FAMILY harm callouts in Southland increased by at least 50% in the first two weeks of the Covid-19 lockdown.
Invercargill Police Senior Sergeant Greg Baird said the “marked increase” not only reflected the severity of the issue it made officers motivated to work even harder to reduce the rates of it.
“Police only get notified of about… 25% of family harm incidents, there’s a significant amount of family harm that goes unreported.
“Attendance at family harm episodes make up to around 20% of police calls for service but absorb up to around 40% of officers’ time.”
However, in more recent months, numbers had stabilised to levels similar to last year, he said.
At the Invercargill station, the Whangaia Nga Pa Harakeke initiative had recently been established with a team of 10 sworn and non-sworn police staff dedicated to reducing family harm in the region being formed.
“Police are working more with iwi, communities and partners and have a real focus on empowering families and providing them with solutions so that they can self-manage.”
The resources Invercargill Police used to deal with family harm had expanded “quite significantly” in recent years, he said.
“We’ve got investigators looking after the high-risk families, we’ve got a stronger focus on youth and we’ve also got a big focus on inter-agency response and information-sharing, where we work collaboratively to find the best solutions for the whanau.
“They are very victim-focused.”
The team were working closely with local iwi to confront the over-representation of Maori in the justice system.
There was no simple fix, Snr Sgt Baird said.
“We’ve seen some big increases in mental health featuring in the incidents that we attend.
“Alcohol, drugs and financial pressures are also big social issues that feature in family harm incidents.”
He acknowledged there were many different levels of abuse, some of which “don’t come to light”.
Repeat victimisation, where families were constantly needing police assistance, was “unfortunately very common”.
“There’s a lot of reasons why, for example, a victim might not leave their partner who assaults them. There’s a lot of reasons why it’s not reported.”
Children were often present at incidents, which meant looking at the “long-term impact” of family harm was a priority for Invercargill Police.
It was important to identify issues with affected families early on, to ensure police could work with them to find the best solution for them.
One of the biggest misconceptions people had about family harm was that it only happened in low socio-economic groups, he said.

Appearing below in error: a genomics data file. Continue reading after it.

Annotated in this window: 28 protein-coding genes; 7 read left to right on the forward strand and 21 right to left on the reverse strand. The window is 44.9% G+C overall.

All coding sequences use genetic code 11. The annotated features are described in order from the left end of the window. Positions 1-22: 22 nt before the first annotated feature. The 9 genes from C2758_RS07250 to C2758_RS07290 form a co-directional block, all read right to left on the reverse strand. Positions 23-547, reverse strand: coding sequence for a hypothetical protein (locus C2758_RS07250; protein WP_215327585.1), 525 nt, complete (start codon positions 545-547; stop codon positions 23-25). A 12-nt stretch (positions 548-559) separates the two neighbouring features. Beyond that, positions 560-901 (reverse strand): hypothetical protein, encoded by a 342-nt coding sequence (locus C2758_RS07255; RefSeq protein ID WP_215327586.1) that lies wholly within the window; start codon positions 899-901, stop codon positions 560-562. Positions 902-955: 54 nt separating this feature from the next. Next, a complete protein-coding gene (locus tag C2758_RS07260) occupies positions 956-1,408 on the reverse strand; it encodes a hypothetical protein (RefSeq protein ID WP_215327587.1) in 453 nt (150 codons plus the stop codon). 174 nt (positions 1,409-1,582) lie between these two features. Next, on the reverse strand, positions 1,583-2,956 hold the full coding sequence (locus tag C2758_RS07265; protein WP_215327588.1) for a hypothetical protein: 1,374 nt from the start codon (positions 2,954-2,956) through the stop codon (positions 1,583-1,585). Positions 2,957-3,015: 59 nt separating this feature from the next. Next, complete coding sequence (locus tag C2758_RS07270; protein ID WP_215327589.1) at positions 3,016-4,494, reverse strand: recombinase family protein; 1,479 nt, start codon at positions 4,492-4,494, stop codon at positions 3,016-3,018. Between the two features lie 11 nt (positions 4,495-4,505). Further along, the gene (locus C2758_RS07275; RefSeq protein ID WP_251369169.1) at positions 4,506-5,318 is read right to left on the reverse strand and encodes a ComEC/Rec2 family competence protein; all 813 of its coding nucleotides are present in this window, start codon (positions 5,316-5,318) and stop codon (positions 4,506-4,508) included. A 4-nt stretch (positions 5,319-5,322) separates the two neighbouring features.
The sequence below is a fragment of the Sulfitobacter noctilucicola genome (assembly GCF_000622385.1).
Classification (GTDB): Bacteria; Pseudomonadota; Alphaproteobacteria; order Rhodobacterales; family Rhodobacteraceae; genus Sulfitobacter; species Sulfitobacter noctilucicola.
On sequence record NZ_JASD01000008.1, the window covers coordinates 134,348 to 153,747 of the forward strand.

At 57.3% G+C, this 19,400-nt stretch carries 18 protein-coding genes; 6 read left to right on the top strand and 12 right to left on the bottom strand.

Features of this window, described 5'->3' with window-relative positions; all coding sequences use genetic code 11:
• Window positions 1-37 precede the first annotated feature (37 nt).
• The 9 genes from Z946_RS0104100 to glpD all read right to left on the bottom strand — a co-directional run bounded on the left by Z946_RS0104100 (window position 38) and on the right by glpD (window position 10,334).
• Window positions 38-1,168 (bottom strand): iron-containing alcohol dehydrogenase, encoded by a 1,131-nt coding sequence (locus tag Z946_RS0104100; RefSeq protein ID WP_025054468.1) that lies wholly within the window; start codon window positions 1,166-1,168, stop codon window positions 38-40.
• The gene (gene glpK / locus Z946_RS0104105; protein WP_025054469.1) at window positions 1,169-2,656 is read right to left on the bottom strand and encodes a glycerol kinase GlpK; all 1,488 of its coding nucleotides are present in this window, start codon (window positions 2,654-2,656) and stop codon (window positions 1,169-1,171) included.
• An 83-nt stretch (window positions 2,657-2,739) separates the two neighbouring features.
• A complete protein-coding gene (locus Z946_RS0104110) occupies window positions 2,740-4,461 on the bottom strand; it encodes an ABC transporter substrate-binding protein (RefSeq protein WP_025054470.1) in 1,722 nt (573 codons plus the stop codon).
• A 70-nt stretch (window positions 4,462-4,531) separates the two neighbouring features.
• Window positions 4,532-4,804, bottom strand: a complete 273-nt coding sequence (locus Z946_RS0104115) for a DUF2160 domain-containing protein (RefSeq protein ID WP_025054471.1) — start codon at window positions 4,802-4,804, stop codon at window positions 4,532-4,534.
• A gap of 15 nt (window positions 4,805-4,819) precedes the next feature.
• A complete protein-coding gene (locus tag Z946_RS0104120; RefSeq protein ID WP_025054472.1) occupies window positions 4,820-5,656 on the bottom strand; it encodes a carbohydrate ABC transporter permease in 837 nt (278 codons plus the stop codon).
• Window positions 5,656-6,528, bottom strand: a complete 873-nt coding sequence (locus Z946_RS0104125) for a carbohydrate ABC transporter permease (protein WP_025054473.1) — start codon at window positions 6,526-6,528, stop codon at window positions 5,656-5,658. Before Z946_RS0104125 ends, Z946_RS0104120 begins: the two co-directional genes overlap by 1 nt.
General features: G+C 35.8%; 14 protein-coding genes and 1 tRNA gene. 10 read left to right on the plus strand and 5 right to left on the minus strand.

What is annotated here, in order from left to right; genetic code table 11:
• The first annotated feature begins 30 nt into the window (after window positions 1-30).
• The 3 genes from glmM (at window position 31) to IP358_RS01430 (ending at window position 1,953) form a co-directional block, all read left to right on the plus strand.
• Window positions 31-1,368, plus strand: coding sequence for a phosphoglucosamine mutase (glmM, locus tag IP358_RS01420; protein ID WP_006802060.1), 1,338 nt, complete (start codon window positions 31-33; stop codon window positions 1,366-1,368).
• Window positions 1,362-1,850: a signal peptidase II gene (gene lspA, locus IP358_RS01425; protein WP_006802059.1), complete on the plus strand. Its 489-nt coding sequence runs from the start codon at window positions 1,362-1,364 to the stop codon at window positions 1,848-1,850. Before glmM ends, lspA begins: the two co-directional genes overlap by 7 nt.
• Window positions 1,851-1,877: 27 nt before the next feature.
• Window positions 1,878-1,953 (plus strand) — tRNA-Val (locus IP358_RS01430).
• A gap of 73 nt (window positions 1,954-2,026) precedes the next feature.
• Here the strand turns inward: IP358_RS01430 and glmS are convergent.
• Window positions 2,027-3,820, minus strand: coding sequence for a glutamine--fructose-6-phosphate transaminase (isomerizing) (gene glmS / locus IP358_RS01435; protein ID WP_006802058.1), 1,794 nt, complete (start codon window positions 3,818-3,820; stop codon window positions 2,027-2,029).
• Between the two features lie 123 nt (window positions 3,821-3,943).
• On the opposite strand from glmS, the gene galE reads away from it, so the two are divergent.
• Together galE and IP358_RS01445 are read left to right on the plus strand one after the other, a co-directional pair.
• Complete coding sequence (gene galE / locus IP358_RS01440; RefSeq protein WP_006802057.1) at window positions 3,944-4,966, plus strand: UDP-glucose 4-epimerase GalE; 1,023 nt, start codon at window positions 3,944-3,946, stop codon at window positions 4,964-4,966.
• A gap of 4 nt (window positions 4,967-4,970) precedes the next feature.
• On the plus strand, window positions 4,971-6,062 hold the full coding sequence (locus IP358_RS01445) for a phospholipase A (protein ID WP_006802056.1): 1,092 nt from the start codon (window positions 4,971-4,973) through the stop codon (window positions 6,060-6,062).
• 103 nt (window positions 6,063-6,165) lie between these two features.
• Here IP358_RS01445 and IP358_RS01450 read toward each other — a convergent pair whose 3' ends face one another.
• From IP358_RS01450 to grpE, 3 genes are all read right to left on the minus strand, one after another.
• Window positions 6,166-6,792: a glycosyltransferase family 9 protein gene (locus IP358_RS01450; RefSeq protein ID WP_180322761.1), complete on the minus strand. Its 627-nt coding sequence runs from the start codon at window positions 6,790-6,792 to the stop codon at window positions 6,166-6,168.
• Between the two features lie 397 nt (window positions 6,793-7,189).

“It’s just not true, I think it probably gets reported a lot more in those families but it would certainly happen just as much in higher socio-economic families hear about it as much.”
Public perception of the issue was also skewed regarding gender; males were less likely to report, he said.
While charges were laid in cases with sufficient evidence, police had begun to focus more on intervention, prevention and rehabilitation.
“If you look at it from a charging perspective, what I think we’ve got to realise is that sometimes families need more of a holistic approach, rather than putting them before the courts.”
“There are still times when we must hold offenders accountable for their actions [but] our team focuses on prevention, working with the family and empowering them,’’ Snr Sgt Baird said.
The introduction of new criminal charges, for assault on a person in a family relationship or for impeding breathing, had proven to be increasingly beneficial for police and victims of assault, he said.
The ability for police to video record a victim impact statement had also recently made its way to Southland.
Snr Sgt Baird said nationally, it had resulted in an increase in early guilty pleas for family harm charges in court and had been ‘‘positively received’’.
He hoped it would have the same effect in Southland.
MESSAGE FROM POLICE
Southland Police acknowledge during lockdown periods, people may not be in a position to call police while they are confined to their homes.
Everybody deserves to be safe and feel safe so if you are in immediate danger and cannot phone us, leave your house and get out of harm’s way.
Get to a safe distance and then ask a neighbour or a passer-by to phone 111 for you.
We’d also ask people to contact police, in confidence if necessary, if you have any concerns about a neighbour, friend or family member.